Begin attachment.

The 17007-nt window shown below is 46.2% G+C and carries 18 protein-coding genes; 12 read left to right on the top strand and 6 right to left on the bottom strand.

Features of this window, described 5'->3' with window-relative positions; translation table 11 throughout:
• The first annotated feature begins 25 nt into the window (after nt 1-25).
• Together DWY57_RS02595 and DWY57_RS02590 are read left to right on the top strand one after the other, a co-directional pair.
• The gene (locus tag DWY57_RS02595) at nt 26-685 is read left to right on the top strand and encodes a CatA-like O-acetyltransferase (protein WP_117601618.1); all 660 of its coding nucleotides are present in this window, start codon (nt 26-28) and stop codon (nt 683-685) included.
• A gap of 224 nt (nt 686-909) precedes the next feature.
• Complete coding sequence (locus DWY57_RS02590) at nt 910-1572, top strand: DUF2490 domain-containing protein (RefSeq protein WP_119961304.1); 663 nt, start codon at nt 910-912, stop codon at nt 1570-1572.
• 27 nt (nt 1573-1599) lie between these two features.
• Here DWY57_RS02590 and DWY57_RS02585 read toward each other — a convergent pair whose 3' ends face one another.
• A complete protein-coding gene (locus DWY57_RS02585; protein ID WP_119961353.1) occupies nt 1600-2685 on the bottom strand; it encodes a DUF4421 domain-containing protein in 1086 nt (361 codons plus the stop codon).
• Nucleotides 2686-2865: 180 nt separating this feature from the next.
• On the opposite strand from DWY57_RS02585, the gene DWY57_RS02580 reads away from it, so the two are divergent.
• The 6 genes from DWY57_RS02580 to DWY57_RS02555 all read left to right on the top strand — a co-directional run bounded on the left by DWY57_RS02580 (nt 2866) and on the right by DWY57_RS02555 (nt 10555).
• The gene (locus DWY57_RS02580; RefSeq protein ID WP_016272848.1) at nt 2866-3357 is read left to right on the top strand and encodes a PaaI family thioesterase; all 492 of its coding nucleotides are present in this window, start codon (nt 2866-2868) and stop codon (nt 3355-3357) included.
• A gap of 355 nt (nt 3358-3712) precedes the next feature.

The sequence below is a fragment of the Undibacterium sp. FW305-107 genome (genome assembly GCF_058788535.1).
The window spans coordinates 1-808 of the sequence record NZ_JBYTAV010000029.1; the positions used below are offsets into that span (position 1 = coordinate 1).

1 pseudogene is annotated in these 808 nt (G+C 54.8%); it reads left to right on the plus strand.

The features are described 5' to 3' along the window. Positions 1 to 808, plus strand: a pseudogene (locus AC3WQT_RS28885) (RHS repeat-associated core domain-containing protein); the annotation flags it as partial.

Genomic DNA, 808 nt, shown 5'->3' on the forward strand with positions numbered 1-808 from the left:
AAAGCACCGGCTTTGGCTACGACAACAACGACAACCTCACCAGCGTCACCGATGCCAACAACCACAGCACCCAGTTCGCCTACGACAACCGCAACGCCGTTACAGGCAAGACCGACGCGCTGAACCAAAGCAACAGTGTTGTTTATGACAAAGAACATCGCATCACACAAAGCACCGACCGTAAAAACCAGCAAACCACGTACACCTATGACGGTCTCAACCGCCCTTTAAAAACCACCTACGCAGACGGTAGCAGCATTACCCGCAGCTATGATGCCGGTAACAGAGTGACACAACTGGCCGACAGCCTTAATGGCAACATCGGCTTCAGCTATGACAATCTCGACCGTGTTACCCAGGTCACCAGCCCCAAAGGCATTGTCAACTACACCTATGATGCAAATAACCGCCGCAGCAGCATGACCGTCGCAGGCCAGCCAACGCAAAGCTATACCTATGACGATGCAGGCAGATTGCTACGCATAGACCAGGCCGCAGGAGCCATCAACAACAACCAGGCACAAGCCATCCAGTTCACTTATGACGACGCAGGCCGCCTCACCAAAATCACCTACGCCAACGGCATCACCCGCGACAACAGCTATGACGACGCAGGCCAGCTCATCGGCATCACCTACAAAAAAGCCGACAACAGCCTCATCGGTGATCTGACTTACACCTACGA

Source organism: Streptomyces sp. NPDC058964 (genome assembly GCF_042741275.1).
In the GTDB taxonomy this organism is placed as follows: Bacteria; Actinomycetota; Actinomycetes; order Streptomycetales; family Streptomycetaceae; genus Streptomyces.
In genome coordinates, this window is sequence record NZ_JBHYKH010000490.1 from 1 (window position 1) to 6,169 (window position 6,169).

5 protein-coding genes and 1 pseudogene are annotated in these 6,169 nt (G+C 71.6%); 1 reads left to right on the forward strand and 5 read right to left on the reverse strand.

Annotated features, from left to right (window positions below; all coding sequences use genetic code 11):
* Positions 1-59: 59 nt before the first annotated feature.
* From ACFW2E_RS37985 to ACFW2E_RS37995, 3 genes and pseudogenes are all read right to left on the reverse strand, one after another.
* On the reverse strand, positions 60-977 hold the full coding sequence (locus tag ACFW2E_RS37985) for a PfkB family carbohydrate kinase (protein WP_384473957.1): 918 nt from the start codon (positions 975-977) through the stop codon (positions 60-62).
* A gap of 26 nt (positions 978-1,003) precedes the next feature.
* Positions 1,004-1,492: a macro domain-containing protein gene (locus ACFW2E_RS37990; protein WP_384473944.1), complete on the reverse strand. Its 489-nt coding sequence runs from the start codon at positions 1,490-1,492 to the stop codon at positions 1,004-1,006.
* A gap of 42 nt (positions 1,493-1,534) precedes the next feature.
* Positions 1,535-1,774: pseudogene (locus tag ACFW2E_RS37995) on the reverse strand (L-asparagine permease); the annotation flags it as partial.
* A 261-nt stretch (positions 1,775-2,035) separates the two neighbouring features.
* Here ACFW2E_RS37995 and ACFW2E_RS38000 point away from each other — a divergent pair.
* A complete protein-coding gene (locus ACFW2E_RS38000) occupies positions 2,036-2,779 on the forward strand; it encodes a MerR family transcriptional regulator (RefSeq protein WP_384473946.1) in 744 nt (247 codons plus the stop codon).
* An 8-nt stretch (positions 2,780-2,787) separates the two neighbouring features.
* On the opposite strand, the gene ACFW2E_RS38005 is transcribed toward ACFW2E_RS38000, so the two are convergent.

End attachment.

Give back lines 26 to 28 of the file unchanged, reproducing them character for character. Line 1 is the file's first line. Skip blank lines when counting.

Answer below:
Annotated features, from left to right (window positions below; all coding sequences use genetic code 11):
* Positions 1-59: 59 nt before the first annotated feature.
* From ACFW2E_RS37985 to ACFW2E_RS37995, 3 genes and pseudogenes are all read right to left on the reverse strand, one after another.